Editor's note: The following is a guest article from Marc Mazur, research specialist at Info-Tech Research Group. He covers research on security operations, security strategy, ransomware, insider threat, and zero trust.
We're long overdue for a sea change in our approach to digital security. Making this change a reality largely depends on how willing we are — as individuals and organizations — to rethink priorities.
That might be easier said than done.
Security often seems to be the last thing anyone wants to talk about, likely because it can be an annoying facet of the average end-user's day. Everyone complains about having to remember multiple, unique passwords. Or having to change them often. Or having to call the helpdesk when they get locked out. Users complain even more when IT adds dual-factor authentication to the mix.
In theory, everyone wants to be more secure — as long as it isn't an inconvenience.
The same logic plays out for CIOs and IT leaders, except now the stumbling block revolves around revenue, or a lack thereof.
For any organizational decision-maker, security can be expensive in a way that a CRM system is not. Unlike that shiny new platform that drives sales, investing in security doesn't directly drive revenue.
It's a difficult conversation to have with stakeholders: "Buy this and incur this cost because I say we need it. And, by the way, there's no return."
These roadblocks have left IT in the admittedly difficult position of trying to stay ahead of the threat curve armed with insufficient resources. Unfortunately, a fast-changing external threat environment is turning up the heat even more.
Something's got to give, and IT leaders need to change the way they sell security internally. The old narrative of trying to convince those who control budgets that security's a form of high-tech insurance just doesn't hold water in an age where attacks are becoming more frequent, varied and virulent.
The conversation must shift in a more strategically-aligned direction, where everyone understands that security is no longer a tertiary, end-of-line expense, but an integral component of IT and business strategy.
The existential threat of a security failure to an organization's very ability to operate should be a sobering wake-up call to any IT or business leader. Yet as frightening as this prospect may seem, it is actually a blessing in disguise, because it opens the door to have the kind of conversation about security that's long overdue.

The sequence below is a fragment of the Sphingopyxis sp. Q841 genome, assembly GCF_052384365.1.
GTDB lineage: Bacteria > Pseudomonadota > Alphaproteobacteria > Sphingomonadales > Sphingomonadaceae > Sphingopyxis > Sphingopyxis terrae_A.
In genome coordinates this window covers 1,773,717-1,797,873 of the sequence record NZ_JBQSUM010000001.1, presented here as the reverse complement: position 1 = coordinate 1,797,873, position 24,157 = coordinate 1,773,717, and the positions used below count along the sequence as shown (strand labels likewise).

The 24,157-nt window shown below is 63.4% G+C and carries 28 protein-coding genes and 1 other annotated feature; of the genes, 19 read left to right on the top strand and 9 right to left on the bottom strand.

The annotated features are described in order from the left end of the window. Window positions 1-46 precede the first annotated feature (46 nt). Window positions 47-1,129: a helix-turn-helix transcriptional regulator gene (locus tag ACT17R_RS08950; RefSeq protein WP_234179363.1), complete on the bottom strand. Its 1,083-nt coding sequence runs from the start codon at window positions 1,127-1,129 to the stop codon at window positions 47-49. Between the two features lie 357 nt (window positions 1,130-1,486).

In the process, it allows organizations to build strong foundations on which they can pursue future technology trends.
In short, businesses needs to get back to basics by encouraging the creation of a culture of security where "security-first" thinking is built into every layer of IT planning and operations and, begging for budget is a thing of the past. Everyone would understand how a secure foundation flows directly to the bottom line. Failure to do so will expose the organization to unnecessary risks — and potentially create unaffordable costs.
To initiate this crucial discussion, here are the three most pressing drivers of this change — and how they are impacting near- and long-term IT planning and operations — for CIOs to focus on as they try to build a future-ready security culture:
Cloud migration: Beyond changing the way infrastructure, applications, and data are managed, cloud-based services are at the root of a wholesale shift in how security is planned and deployed. Traditional security models designed for on-premises systems simply aren't enough as workloads migrate to the cloud. Each cloud migration initiative must begin with a level-set around how security will work within this new environment.
Data security: In 2020, data security is security, full stop, and IT's primary mission must be maintaining the integrity of all data entrusted to it. The continued prevalence of headlines blaring high-profile breaches and attacks suggests this high-priority reality isn't being internalized. Begin the security conversation with an innate understanding of the organizational data map, and the processes, both current and planned, that are used to manage it all.
Artificial intelligence: There isn't enough budget in the world — or enough people or time — to cover all the presently known and anticipated threats. CIOs need to leverage existing and planned investments in AI to allow security resources to cover a wider range of security-related needs. AI-driven automation holds significant potential to extend IT's reach without busting the budget.
Ultimately, security finds itself on the cusp of a major shift in perception, from an unavoidable cost to a core driver of organizational competitiveness. The conversation may be a difficult one to initiate, but the payoffs for doing are so impactful.